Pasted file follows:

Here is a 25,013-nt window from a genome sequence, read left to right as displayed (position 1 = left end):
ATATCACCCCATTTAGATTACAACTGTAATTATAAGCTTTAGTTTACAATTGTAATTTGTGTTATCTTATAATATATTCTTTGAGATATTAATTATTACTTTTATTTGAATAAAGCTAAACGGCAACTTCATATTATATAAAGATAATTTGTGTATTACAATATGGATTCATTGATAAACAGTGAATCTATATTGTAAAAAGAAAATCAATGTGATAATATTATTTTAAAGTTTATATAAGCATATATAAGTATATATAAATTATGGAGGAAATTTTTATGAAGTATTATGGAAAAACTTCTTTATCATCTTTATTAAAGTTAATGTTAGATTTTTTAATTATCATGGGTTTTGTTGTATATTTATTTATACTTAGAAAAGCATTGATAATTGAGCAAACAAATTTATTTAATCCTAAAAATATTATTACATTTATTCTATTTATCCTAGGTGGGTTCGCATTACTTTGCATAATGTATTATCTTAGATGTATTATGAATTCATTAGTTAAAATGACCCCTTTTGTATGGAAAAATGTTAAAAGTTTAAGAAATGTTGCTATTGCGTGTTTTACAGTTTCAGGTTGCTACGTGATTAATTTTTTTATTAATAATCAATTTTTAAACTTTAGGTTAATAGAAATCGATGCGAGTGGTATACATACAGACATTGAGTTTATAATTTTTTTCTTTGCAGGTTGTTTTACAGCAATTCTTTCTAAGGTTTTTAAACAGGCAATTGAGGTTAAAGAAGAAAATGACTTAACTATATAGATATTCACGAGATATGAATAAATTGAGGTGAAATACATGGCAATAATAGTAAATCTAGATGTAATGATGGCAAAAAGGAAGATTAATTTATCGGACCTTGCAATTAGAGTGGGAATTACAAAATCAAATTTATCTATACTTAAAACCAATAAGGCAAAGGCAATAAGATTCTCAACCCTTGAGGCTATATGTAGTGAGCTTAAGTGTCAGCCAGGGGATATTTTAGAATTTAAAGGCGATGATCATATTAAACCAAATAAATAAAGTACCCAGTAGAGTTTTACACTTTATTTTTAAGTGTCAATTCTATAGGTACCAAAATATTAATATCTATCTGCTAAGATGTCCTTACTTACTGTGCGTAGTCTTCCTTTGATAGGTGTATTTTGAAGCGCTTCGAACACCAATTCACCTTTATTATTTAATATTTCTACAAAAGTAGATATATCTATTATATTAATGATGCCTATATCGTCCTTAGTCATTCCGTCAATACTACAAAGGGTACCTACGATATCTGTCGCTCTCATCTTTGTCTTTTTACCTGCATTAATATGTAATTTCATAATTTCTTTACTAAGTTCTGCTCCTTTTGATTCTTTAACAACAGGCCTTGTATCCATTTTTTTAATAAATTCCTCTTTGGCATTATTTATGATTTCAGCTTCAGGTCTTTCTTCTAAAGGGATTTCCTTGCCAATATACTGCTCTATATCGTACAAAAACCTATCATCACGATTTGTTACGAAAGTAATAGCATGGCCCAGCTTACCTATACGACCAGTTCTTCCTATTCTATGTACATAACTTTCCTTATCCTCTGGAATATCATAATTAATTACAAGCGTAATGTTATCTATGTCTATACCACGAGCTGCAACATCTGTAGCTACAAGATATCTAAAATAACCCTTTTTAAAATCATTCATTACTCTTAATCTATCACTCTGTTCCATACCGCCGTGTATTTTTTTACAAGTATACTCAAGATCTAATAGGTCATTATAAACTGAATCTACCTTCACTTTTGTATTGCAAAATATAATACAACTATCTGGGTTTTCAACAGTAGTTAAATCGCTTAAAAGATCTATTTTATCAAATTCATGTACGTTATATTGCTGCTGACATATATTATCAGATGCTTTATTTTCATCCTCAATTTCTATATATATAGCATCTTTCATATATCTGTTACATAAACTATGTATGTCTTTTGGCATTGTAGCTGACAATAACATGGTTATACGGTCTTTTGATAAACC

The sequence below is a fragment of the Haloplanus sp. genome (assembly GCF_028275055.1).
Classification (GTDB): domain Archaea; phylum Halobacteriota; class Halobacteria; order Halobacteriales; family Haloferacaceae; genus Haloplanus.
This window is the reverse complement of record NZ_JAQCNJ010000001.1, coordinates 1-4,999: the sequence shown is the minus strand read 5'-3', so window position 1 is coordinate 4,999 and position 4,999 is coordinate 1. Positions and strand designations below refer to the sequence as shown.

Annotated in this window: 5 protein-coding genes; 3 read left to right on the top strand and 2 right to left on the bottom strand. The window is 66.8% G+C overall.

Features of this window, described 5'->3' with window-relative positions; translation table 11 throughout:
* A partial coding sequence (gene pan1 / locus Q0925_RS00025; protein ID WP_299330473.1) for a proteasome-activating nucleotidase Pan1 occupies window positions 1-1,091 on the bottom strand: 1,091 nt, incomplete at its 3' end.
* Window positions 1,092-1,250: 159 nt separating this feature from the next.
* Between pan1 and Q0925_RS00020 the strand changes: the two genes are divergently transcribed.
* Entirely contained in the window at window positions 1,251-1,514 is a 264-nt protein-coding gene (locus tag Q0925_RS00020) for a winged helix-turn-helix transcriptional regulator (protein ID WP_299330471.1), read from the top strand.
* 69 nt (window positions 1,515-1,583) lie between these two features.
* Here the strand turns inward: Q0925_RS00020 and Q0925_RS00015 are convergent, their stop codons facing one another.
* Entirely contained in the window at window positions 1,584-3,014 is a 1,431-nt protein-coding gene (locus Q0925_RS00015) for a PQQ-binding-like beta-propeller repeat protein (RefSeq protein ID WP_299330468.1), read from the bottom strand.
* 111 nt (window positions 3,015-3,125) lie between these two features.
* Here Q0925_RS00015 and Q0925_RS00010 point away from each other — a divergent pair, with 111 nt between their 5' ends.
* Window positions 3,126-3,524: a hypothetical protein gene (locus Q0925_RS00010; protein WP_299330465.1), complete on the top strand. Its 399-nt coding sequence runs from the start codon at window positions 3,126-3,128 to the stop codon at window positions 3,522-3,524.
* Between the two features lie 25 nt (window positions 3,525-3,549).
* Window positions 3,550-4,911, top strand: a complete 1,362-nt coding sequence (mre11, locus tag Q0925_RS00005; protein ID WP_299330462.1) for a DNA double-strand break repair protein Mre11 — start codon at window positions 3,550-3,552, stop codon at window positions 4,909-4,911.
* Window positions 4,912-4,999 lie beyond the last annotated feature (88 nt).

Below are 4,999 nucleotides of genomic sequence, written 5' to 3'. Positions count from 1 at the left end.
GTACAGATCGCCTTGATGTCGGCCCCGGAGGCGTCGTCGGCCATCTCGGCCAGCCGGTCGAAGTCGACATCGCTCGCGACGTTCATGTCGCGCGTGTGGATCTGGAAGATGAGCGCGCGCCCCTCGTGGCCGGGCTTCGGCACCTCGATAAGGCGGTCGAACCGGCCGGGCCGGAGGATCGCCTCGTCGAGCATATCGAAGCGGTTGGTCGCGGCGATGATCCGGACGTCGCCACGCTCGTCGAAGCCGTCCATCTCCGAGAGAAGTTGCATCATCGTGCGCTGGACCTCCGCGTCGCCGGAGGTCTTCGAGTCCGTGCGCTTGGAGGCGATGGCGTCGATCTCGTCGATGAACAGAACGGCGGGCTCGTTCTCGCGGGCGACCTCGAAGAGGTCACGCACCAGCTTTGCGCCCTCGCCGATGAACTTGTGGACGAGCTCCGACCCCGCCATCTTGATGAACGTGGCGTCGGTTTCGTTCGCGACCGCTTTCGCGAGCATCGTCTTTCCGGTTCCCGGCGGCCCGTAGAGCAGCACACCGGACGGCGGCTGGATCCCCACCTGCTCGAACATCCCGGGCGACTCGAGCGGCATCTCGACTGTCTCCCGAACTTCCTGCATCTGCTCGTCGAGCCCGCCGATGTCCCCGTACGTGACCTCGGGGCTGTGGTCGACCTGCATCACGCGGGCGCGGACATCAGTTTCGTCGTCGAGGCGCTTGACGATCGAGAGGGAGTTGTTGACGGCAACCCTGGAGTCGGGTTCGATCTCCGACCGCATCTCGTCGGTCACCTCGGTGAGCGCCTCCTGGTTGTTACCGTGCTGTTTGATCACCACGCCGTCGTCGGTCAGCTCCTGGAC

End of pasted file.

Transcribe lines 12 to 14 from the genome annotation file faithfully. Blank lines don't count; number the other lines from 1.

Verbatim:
* 69 nt (window positions 1,515-1,583) lie between these two features.
* Here the strand turns inward: Q0925_RS00020 and Q0925_RS00015 are convergent, their stop codons facing one another.
* Entirely contained in the window at window positions 1,584-3,014 is a 1,431-nt protein-coding gene (locus Q0925_RS00015) for a PQQ-binding-like beta-propeller repeat protein (RefSeq protein ID WP_299330468.1), read from the bottom strand.